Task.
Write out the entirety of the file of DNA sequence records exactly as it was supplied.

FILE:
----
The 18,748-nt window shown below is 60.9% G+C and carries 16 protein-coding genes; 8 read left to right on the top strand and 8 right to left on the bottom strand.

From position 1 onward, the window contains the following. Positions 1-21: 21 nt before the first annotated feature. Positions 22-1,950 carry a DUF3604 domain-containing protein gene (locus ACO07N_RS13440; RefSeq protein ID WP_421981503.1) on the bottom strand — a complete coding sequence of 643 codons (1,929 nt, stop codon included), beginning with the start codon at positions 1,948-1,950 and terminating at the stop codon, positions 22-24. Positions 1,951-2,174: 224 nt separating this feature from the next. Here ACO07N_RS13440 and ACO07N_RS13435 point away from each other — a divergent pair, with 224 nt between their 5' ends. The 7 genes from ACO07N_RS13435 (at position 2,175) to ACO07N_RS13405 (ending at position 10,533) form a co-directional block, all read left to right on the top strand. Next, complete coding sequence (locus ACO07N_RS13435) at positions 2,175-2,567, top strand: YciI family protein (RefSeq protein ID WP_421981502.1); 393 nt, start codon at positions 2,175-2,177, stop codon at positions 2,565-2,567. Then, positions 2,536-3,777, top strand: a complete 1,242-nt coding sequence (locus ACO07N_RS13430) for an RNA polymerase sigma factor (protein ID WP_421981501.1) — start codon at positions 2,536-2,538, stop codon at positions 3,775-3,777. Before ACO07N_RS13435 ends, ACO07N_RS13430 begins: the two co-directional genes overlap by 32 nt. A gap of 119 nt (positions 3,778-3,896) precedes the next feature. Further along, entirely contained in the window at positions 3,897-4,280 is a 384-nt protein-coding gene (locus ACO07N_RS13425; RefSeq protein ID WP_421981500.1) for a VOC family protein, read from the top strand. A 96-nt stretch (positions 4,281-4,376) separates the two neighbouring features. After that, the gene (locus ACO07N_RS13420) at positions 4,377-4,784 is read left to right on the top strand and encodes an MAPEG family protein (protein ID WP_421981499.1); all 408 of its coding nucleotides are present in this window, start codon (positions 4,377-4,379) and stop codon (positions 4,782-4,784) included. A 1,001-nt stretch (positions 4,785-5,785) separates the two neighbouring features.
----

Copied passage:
The 18,748-nt window shown below is 60.9% G+C and carries 16 protein-coding genes; 8 read left to right on the top strand and 8 right to left on the bottom strand.

From position 1 onward, the window contains the following. Positions 1-21: 21 nt before the first annotated feature. Positions 22-1,950 carry a DUF3604 domain-containing protein gene (locus ACO07N_RS13440; RefSeq protein ID WP_421981503.1) on the bottom strand — a complete coding sequence of 643 codons (1,929 nt, stop codon included), beginning with the start codon at positions 1,948-1,950 and terminating at the stop codon, positions 22-24. Positions 1,951-2,174: 224 nt separating this feature from the next. Here ACO07N_RS13440 and ACO07N_RS13435 point away from each other — a divergent pair, with 224 nt between their 5' ends. The 7 genes from ACO07N_RS13435 (at position 2,175) to ACO07N_RS13405 (ending at position 10,533) form a co-directional block, all read left to right on the top strand. Next, complete coding sequence (locus ACO07N_RS13435) at positions 2,175-2,567, top strand: YciI family protein (RefSeq protein ID WP_421981502.1); 393 nt, start codon at positions 2,175-2,177, stop codon at positions 2,565-2,567. Then, positions 2,536-3,777, top strand: a complete 1,242-nt coding sequence (locus ACO07N_RS13430) for an RNA polymerase sigma factor (protein ID WP_421981501.1) — start codon at positions 2,536-2,538, stop codon at positions 3,775-3,777. Before ACO07N_RS13435 ends, ACO07N_RS13430 begins: the two co-directional genes overlap by 32 nt. A gap of 119 nt (positions 3,778-3,896) precedes the next feature. Further along, entirely contained in the window at positions 3,897-4,280 is a 384-nt protein-coding gene (locus ACO07N_RS13425; RefSeq protein ID WP_421981500.1) for a VOC family protein, read from the top strand. A 96-nt stretch (positions 4,281-4,376) separates the two neighbouring features. After that, the gene (locus ACO07N_RS13420) at positions 4,377-4,784 is read left to right on the top strand and encodes an MAPEG family protein (protein ID WP_421981499.1); all 408 of its coding nucleotides are present in this window, start codon (positions 4,377-4,379) and stop codon (positions 4,782-4,784) included. A 1,001-nt stretch (positions 4,785-5,785) separates the two neighbouring features.